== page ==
It’s to the credit of the boxing picture “Bleed For This” that it goes nine, ten, or maybe even 11 rounds before it’s clear just which way the final decision is going to go. That’s not a reference to the outcome of the movie’s climactic 1990s match between Miles Teller’s real-life Vinny Paz character and Roberto Duran, but rather the movie’s own bout between its better instincts and the need to wrap up on the most simplistically crowd-pleasing note possible. That it finally errs way on the side of sports-movie conventionality won’t dim its commercial prospects, although it does make it the outlier at a festival like Telluride, where the film had its world premiere Friday night.
At least “Bleed For This” easily comes out on top in the battle of fall 2016’s boxing films involving “Raging Bull” alumni, the other, of course, being Robert DeNiro’s fresh flop, “Hands of Stone.” ‘Bleed’ bears Martin Scorsese’s imprimatur as one of the credited executive producers, if not enough of his actual sensibility, but it has the somewhat offbeat visual quirks and editing rhythms of a superior arthouse film, before it goes cornier and shallower than a mid-franchise “Rocky” installment at the final bell.
What it stands as more than anything is an effective calling card for writer-director Ben Younger, who made an impressive debut with 2000’s “Boiler Room” and then dropped off the Hollywood radar after 2005’s “Prime.” When things are cooking in “Bleed for This,” he mixes surprisingly funny blue-collar dialogue with long, brooding looks from a terrific cast to the persuasive point that it really takes the predictability of a final showdown to let you start thinking just how thinly drawn all these “youse”- and “Ma”-spouting characters are.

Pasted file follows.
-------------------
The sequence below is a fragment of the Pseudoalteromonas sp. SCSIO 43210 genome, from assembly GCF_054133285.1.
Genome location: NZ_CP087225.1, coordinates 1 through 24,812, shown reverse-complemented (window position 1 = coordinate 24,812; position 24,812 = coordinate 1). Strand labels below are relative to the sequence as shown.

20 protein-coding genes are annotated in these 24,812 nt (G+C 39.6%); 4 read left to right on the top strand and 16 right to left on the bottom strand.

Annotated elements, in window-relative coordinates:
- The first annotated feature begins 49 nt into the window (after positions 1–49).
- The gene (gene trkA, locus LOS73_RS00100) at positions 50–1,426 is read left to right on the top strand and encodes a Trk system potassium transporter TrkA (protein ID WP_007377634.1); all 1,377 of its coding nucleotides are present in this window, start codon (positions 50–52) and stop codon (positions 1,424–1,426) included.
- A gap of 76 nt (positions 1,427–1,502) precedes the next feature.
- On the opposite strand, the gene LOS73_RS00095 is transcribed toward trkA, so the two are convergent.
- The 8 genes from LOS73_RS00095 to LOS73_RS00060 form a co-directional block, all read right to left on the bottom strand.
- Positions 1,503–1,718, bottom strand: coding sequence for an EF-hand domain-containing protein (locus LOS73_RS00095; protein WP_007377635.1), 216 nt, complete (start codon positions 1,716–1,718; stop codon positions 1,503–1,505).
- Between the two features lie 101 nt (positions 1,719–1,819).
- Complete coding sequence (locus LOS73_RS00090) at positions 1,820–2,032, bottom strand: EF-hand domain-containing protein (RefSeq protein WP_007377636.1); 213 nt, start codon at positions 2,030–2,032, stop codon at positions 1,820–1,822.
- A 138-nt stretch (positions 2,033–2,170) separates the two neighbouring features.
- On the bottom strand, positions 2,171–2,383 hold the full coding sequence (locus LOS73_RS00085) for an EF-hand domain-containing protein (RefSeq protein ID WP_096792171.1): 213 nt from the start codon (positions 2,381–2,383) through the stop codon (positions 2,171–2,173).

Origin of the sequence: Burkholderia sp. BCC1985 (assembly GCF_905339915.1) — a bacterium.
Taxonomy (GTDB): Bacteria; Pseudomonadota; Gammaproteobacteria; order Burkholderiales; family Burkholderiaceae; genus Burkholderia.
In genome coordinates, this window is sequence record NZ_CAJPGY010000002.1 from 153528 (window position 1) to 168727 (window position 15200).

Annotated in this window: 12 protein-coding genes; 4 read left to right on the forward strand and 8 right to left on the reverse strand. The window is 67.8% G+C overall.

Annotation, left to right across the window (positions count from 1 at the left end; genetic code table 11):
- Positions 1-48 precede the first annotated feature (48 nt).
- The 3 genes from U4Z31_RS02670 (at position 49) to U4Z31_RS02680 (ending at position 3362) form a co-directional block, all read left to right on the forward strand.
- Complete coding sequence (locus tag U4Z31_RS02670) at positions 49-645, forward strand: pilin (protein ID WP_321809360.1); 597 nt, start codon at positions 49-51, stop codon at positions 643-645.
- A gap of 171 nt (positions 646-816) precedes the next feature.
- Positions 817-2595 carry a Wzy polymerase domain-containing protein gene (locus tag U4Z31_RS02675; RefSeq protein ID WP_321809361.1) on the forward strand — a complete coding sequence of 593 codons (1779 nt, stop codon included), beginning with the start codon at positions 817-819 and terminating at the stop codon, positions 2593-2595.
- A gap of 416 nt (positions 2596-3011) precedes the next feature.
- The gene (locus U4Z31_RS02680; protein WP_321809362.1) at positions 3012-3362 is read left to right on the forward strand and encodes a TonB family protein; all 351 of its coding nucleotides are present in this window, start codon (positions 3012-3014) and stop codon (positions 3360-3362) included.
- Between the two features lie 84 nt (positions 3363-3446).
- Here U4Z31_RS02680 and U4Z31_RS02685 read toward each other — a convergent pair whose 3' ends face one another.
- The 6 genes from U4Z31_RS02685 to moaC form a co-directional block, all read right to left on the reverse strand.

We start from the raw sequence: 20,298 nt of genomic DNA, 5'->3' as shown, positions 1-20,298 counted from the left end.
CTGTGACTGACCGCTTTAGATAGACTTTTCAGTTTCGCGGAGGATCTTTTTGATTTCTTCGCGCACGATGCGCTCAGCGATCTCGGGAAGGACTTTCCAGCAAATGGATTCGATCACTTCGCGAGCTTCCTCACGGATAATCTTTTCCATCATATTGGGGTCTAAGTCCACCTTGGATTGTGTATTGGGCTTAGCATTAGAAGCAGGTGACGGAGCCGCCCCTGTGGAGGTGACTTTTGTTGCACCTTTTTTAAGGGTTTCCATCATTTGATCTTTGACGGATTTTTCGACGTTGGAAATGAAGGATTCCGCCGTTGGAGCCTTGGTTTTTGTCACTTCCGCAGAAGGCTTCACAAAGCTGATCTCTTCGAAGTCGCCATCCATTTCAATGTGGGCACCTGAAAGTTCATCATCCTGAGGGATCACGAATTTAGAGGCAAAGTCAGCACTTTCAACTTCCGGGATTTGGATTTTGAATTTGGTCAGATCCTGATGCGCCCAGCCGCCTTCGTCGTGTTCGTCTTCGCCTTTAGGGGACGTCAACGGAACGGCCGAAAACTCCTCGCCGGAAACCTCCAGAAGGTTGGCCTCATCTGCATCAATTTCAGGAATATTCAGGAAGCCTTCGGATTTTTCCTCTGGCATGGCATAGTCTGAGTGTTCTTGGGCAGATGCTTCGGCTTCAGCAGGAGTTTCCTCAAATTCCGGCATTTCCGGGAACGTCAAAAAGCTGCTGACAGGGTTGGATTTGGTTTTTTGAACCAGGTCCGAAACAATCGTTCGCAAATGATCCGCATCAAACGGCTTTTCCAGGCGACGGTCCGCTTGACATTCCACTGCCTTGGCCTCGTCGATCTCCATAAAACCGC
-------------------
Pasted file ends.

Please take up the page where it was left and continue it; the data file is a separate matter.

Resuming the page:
There’s some obvious fictionalizing going on here, starting with the fact that, after breaking his neck in an automobile accident, the real Paz (or Pazienza) didn’t actually fight against Duran in his very first return to the ring after his recovery, but did that many fights later. But, even condensed for Hollywood purposes, Paz’s story is obviously a feel-good one, which somewhat hamstrings a writer-director who you can feel chafing against the constraints of fidelity to sheer uplift.
Paz experiences plenty of ups and downs in the ring before that rivetingly filmed accident ever occurs… and plenty of visits to strip clubs, ensuring that ‘Bleed’ earns its R rating in the first 15 minutes and has more gyrating female nudity than two seasons’ worth of “The Sopranos.” Before and after the crash, he’s a pawn between his blustery father and sometimes manager — Ciran Hinds with mouth permanently fixed in an open-mouth — and a down-on-his-luck trainer played by everyone’s go-to guy when you need a growly-voiced, pot-bellied loser with a lower-class accent and a Jason Alexander hairline: Aaron Eckhart.
At some point in the proceedings you may start focusing on just how severely all the supporting characters in frame are playing against type, or at least severely made up, including not just the nearly unrecognizable Eckart and not quite as disguised Hinds but Katey Sagal, channeling Edie Falco as the chain-smoking Ma in question. It would be distracting if it weren’t so much fun watching them (and Ted Levine as a not entirely scrupulous promoter) chew things up, even if at times the crowded domestic scenes feel a little ‘Fighter’ redux.